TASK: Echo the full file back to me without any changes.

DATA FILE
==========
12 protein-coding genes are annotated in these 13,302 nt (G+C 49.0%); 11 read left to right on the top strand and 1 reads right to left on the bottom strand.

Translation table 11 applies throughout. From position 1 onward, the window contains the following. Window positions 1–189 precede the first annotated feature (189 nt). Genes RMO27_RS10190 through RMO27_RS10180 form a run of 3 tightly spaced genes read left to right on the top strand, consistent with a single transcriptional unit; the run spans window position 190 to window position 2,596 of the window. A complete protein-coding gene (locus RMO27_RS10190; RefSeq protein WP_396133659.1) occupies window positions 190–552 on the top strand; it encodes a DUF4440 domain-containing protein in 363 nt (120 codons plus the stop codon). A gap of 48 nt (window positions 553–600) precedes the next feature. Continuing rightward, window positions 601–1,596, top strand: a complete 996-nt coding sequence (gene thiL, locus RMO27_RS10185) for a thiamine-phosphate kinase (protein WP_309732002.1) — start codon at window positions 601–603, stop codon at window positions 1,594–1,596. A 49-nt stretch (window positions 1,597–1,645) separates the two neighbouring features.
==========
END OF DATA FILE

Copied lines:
12 protein-coding genes are annotated in these 13,302 nt (G+C 49.0%); 11 read left to right on the top strand and 1 reads right to left on the bottom strand.

Translation table 11 applies throughout. From position 1 onward, the window contains the following. Window positions 1–189 precede the first annotated feature (189 nt). Genes RMO27_RS10190 through RMO27_RS10180 form a run of 3 tightly spaced genes read left to right on the top strand, consistent with a single transcriptional unit; the run spans window position 190 to window position 2,596 of the window. A complete protein-coding gene (locus RMO27_RS10190; RefSeq protein WP_396133659.1) occupies window positions 190–552 on the top strand; it encodes a DUF4440 domain-containing protein in 363 nt (120 codons plus the stop codon). A gap of 48 nt (window positions 553–600) precedes the next feature. Continuing rightward, window positions 601–1,596, top strand: a complete 996-nt coding sequence (gene thiL, locus RMO27_RS10185) for a thiamine-phosphate kinase (protein WP_309732002.1) — start codon at window positions 601–603, stop codon at window positions 1,594–1,596. A 49-nt stretch (window positions 1,597–1,645) separates the two neighbouring features.